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Conversations vs. Confrontation? Moving Beyond Silos

When asked about equity in the arts last year in an interview on Barry’s Blog, Anthony Radich, Executive Director of the Western States Arts Federation, said:

“I am concerned that the values of diversity and equity our field have stood for over the years are increasingly overlooked in creative economy conversations…. I believe our field should not be so ready to dance with economic development interests that we will discard years of good work in the areas of equity and diversity. We can bring those values to an arts economic development conversation, and we should.”

Several strands of work I’m engaged in now highlight tension between different perspectives people bring to the same issues. One strand is community planning for arts and culture. I’m currently working on two cultural plans, one in the Dayton, Ohio, region and the other in Fort Worth, Texas. As these projects have moved forward, this tension, in particular around the issues Radich raises, has been present in both planning processes, albeit taking different forms, given their communities’ different demographics and cultural assets.

Elsewhere, in Jamaica Plain, a neighborhood of Boston, I am adjunct staff for Spontaneous Celebrations, a small artist-run community arts organization that produces several large but local community cultural festivals and a range of arts programming, mostly for youth in a population of predominantly African American and Hispanic working-class residents. It has been around for 35 years, continuing its activities even as the surrounding neighborhoods have been subjected to intense gentrification, pricing many people out of areas they’ve lived in for decades. In this community context, the creative economy conversation has been overwhelmed by concerns of equitable access to cultural programming.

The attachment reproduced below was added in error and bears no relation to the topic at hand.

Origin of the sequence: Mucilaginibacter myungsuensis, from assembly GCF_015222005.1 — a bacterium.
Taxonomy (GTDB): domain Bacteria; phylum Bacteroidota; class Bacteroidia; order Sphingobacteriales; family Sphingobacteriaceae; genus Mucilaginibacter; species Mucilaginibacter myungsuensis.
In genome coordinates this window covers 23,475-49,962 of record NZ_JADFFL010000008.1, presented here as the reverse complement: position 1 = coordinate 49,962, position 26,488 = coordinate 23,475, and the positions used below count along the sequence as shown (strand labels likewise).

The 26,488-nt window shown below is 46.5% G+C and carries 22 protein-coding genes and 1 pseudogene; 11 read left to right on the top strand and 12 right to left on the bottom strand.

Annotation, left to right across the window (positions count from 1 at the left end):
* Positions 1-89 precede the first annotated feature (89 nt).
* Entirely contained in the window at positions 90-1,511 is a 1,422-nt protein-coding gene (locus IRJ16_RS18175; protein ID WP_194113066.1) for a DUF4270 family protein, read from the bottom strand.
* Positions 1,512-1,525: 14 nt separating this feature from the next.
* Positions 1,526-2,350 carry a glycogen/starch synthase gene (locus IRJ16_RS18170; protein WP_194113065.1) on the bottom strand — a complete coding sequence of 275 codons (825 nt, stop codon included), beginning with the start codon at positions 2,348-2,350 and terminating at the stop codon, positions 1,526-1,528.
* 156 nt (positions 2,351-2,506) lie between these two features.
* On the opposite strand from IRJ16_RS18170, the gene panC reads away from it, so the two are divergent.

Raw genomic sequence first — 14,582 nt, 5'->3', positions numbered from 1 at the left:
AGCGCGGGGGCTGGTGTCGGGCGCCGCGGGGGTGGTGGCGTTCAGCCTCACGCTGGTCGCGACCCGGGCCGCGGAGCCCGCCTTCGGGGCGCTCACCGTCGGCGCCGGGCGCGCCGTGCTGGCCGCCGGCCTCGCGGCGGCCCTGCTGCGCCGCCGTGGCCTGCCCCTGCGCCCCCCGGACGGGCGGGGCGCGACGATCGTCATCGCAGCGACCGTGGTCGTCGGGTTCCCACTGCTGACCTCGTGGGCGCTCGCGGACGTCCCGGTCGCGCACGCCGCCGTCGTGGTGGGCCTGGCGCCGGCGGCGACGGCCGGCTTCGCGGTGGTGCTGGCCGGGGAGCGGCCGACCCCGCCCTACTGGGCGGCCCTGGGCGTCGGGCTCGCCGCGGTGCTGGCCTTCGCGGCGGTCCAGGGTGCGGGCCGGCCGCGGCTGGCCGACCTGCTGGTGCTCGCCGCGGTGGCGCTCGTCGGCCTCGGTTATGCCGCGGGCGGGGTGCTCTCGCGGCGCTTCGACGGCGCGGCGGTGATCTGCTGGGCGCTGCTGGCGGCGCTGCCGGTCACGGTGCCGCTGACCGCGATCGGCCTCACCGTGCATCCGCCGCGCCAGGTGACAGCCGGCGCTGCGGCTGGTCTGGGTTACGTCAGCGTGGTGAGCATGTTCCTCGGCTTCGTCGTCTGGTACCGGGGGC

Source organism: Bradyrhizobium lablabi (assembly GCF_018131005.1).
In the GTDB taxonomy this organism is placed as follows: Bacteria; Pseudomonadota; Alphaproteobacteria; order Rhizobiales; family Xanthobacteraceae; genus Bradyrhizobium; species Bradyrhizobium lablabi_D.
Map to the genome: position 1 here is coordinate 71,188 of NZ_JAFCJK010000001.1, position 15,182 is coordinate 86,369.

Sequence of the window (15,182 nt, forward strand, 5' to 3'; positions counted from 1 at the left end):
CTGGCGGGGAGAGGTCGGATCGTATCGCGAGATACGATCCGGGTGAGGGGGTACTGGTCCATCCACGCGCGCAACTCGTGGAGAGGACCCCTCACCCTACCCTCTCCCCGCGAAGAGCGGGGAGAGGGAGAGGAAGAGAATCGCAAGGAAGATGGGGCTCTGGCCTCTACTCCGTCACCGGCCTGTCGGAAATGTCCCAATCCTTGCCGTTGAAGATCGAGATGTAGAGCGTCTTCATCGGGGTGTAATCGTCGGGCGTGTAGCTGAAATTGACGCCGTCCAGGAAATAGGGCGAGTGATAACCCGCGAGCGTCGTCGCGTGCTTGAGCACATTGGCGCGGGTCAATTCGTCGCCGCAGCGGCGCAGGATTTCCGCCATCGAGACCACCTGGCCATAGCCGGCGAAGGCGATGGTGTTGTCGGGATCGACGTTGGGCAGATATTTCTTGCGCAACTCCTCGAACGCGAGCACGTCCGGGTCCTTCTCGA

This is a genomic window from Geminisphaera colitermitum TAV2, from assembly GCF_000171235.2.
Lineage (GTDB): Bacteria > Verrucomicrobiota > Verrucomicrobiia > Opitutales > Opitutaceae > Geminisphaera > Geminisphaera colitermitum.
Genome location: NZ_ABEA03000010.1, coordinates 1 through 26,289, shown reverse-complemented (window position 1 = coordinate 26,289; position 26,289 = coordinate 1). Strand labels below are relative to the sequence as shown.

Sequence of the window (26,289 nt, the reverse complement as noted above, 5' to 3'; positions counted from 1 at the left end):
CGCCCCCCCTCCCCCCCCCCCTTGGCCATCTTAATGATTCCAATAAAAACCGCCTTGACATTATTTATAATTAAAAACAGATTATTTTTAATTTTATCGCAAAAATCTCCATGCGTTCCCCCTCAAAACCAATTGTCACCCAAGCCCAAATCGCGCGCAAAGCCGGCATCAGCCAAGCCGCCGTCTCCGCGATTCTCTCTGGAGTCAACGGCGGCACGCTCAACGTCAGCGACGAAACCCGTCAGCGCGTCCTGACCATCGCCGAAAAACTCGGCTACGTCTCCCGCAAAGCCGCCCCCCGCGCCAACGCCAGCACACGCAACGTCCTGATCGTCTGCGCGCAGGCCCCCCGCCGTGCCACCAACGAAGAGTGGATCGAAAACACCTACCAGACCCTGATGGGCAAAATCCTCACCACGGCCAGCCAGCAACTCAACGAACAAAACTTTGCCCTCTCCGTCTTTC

As I listen to these two distinct conversations — to people whose priority is to use arts and culture to enliven their communities as well as to others who feel that they are fighting to retain their cultural visibility in their own community — I wonder whether it’s not so much that equity and diversity are being over-shadowed, as Radich suggests, but that we are having conversations that are too atomized, too driven by specific funding or planning agendas. At some point when we move up the decision-making chain, getting further from the people who come to our planning sessions, we are forced to make difficult decisions and resort to silos that oversimplify — and atomize — these issues.

As is often the case, there are no easy answers. But common ground can be found if we are able to continue the process of communication by listening to and integrating divergent viewpoints. Perhaps that’s the first step to breaking down the silos that so frequently get in our way.

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